find -type f -iregex '.*\.\(mkv\|mp4\|wmv\|flv\|webm\|mov\|dat\|flv\)' -print0 | xargs -0 mplayer -vo dummy -ao dummy -identify 2>/dev/null | perl -nle '/ID_LENGTH=([0-9\.]+)/ && ($t +=$1) && printf "%02d:%02d:%02d\n",$t/3600,$t/60%60,$t%60' | tail -n 1
2014-06-07 15:50:41
User: powerinside
Functions: find perl printf tail xargs
0

Use case insensitive regex to match files ending in popular video format extensions and calculate their total time. (traverses all files recursively starting from the current directory)

getlunid() { lv=$(df -P $1|grep "^/dev/"|awk '{print $1}'|awk -F/ '{print $3}'); hd=$(lslv -l $lv|tail -1|awk '{print $1}');id=$(odmget -q "name like $hd AND attribute=unique_id" CuAt|grep "value ="|awk -F= '{print $2}'|tr -d '"');echo $id;}
2014-04-20 18:43:21
User: bigstupid
Functions: awk df echo grep tail tr
Tags: aix lvm SAN odm
0

For a given filesystem return the LUN ID. Command assumes 1:1 relationship between fs:lv:hdisk:lun which may not be the case in all environments.

echo $(sudo lshw -businfo | grep -B 1 -m 1 $(df "/path/to/file" | tail -1 | awk '{print $1}' | cut -c 6-8) | head -n 1 | awk '{print $1}' | cut -c 5- | tr ":" "-") | sudo tee /sys/bus/usb/drivers/usb/unbind
2014-04-06 12:06:29
User: tweet78
Functions: awk cut df echo grep head sudo tail tee tr
29

You have an external USB drive or key.

Apply this command (using the file path of anything on your device) and it will simulate the unplug of this device.

If you just want the port, just type :

echo $(sudo lshw -businfo | grep -B 1 -m 1 $(df "/path/to/file" | tail -1 | awk '{print $1}' | cut -c 6-8) | head -n 1 | awk '{print $1}' | cut -c 5- | tr ":" "-")

eval $(history | cut -c 8- | grep "adb connect [0-9]" | tail -1)
2014-02-27 14:44:27
User: CanOrhan
Functions: cut eval grep tail
0

Connects to the last adb connection in history.

find . -name "pattern" -type f -exec du -ch {} + | tail -n1
convert image.jpg -resize 1x1 txt: | tail -1 | awk '{gsub(/[,\)]/," "); print $3+$4+$5}'
2013-12-11 09:13:00
User: sucotronic
Functions: awk tail
1

You can get the mean value for the colours in an image. Then you can determine, in general, how dark or bright is the image and run some other actions based on that. I'll recommend to readjust the brightness of the images using +sigmoidal-contrast option of imagemagick convert command.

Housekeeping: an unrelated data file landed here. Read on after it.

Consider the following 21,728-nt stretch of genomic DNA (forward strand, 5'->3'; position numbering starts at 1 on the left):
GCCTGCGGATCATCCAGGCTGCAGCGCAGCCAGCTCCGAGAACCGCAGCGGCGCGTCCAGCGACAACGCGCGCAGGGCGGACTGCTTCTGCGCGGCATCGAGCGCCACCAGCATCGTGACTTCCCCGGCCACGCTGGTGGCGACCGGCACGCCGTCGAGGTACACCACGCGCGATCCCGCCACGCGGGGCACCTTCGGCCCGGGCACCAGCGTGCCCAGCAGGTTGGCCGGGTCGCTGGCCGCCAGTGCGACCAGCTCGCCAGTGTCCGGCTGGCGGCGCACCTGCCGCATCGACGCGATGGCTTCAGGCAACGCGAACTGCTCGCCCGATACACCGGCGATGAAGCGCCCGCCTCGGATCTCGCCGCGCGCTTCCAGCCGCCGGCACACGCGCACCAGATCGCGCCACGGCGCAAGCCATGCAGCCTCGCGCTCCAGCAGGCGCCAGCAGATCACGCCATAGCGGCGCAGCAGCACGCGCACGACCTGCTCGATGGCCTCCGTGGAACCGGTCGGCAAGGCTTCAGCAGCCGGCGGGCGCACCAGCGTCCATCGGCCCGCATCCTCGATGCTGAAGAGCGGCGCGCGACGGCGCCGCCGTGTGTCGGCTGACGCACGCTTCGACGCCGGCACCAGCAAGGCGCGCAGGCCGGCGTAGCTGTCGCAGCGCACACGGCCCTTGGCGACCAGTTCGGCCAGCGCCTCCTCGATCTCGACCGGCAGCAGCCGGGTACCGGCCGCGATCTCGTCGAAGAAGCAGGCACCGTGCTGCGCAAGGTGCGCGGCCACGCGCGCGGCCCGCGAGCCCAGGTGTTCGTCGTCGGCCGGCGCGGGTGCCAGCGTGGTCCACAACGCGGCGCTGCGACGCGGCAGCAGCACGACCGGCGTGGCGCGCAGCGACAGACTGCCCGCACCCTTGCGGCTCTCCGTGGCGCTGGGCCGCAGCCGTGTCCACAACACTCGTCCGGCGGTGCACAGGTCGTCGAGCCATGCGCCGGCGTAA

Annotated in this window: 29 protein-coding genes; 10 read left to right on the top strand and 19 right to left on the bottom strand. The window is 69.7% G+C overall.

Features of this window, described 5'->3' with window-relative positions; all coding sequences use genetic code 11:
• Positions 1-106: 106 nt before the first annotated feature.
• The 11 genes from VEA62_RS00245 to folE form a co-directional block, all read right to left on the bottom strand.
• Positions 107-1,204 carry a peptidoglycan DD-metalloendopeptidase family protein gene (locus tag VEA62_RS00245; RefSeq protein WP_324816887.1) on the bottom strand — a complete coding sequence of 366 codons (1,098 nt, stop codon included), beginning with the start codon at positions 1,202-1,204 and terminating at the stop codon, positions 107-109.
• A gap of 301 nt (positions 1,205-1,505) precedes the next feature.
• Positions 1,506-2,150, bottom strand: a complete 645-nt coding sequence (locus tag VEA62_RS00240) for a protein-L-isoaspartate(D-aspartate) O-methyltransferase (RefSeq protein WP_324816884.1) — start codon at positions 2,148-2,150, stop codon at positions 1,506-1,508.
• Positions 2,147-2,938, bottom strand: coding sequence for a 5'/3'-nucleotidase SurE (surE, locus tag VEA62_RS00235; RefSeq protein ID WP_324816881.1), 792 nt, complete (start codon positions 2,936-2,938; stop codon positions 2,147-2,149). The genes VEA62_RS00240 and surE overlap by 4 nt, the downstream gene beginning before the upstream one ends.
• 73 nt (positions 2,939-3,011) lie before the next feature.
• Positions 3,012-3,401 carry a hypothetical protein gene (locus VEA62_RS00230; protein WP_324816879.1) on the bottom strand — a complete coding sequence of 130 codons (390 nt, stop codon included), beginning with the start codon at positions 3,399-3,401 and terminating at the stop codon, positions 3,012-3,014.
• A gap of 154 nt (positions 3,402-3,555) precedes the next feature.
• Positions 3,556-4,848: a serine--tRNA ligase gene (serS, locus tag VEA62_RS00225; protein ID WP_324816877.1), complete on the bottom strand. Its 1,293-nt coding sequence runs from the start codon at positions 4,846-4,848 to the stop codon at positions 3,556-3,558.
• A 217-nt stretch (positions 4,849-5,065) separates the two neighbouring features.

export KEEP_KERNEL=2; dpkg -l 'linux-image*' | awk '/^ii/ { print $2 }' | grep "[0-9]" | awk 'BEGIN{i=1}{print i++, $0}' | grep `uname -r` -B99 | sort -r | tail -n+$(($KEEP_KERNEL+2)) | awk '{print $2}'| xargs apt-get -y purge
telnet towel.blinkenlights.nl 666 2>/dev/null |tail -2
2013-11-08 01:56:15
User: snaguber
Functions: tail telnet
Tags: telnet BOFH
5

Almost same output with fewer typing... OP had a great idea : BOFH !!!

for ff in directory; do numLines=`wc -l $ff`; numLines=$(echo $numLines | sed 's/ .*//g'); min=$(sort -nrk 1 $ff | tail -1); if [ $numLines -gt 100 ]; then echo $min >> minValues; fi;done;
pbpaste | coffee -bcsp | tail -n +2
2013-09-13 04:50:27
User: roryokane
Functions: tail
-1

This particular combination of flags mimics Try CoffeeScript (on http://coffeescript.org/#try:) as closely as possible. And the `tail` call removes the comment `// Generated by CoffeeScript 1.6.3`.

See `coffee -h` for explanation of `coffee`'s flags.

function garg () { tail -n 1 ${HISTFILE} | awk "{ print \$$1 }" }
2013-09-10 04:07:46
User: plasticphyte
Functions: awk tail
0

This gets the Nth argument in the last line of your history file. This is useful where history is being written after each command, and you want to use arguments from the previous command in the current command, such as when doing copies/moving directories etc.

I wrote this after getting irritated with having to continually type in long paths/arguments.

You could also use $_ if all you want is the last argument.

nslookup www.example.com | tail -2 | head -1 | awk '{print $2}'
2013-09-05 20:26:45
User: wsams
Functions: awk head nslookup tail
1

I'm not sure how reliable this command is, but it works for my needs. Here's also a variant using grep.

nslookup www.example.com | grep "^Address: " | awk '{print $2}'

tail -n 1000 access.log | grep "200 POST" | awk '{print substr($3,0,9)}' | awk '{data[$0]++}END{for(item in data){print item, data[item]}}'
nl FILE_NAME | tail -n 1
2013-07-04 21:54:59
User: P3ter
Functions: nl tail
0

This command print the last line of a file with in first position the total lines number.

find . -type d -print0 | xargs -0 du -s | sort -n | tail -10 | cut -f2 | xargs -I{} du -sh {} | sort -rn
nohup tail /var/log/murmur.log | perl -ne '/^<.>[0-9:. -]{24}(\d+ => )?(.*)/; $pid=`pgrep -u murmur murmurd | head`; chomp $pid; `logger -p info -t "murmurd[$pid]" \\"$2\\"`;' &
2013-05-25 01:12:52
User: MagisterQuis
Functions: info nohup perl tail
0

Sends log lines from murmur's (the mumble server's) logfile to syslog.

tail -F some.log | perl -ne 'print time(), "\n";' | uniq -c